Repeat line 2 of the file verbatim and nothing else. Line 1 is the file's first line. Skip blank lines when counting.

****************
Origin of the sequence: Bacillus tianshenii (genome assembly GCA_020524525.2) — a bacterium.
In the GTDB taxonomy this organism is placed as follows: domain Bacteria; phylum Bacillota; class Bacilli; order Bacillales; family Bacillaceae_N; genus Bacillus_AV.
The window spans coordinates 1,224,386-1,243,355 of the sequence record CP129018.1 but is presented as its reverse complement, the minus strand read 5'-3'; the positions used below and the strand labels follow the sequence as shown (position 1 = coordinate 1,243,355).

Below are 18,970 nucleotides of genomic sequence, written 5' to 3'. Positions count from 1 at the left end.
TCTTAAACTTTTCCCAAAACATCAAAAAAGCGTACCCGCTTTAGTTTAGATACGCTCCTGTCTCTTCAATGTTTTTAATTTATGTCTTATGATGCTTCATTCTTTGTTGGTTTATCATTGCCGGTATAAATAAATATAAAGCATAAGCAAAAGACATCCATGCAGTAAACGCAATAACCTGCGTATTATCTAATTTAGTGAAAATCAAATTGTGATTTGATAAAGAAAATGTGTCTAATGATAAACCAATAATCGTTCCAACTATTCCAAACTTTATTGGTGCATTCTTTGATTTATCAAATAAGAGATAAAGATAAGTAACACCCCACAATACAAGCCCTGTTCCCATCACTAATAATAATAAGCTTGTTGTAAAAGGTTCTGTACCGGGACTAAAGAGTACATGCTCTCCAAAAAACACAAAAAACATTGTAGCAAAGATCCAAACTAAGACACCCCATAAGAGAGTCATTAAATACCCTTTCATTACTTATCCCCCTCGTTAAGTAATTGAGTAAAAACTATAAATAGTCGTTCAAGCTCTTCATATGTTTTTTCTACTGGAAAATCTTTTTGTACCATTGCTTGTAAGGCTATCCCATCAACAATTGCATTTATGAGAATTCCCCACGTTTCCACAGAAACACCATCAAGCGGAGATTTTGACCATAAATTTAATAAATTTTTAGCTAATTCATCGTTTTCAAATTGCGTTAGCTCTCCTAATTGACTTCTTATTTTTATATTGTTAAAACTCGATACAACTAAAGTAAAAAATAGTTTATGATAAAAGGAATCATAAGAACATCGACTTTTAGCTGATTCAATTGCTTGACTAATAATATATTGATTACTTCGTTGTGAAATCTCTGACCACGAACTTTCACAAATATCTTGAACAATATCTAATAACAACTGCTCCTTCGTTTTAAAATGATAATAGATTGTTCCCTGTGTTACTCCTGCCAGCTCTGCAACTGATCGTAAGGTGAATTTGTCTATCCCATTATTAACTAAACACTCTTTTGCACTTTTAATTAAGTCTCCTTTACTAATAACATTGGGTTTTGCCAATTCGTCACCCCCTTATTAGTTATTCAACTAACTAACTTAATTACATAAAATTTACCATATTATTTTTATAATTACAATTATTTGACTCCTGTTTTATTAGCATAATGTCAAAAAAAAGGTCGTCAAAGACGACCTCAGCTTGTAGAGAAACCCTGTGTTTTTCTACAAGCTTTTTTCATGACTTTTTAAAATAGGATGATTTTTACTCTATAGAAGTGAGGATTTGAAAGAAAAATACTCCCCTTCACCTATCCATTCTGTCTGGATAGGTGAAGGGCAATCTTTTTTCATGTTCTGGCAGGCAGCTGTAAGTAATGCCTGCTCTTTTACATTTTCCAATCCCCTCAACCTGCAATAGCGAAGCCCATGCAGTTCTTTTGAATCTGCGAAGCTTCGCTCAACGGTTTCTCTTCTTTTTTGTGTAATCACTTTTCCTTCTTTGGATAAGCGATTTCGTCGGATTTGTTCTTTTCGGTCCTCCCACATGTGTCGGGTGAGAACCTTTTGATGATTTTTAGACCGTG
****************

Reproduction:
In the GTDB taxonomy this organism is placed as follows: domain Bacteria; phylum Bacillota; class Bacilli; order Bacillales; family Bacillaceae_N; genus Bacillus_AV.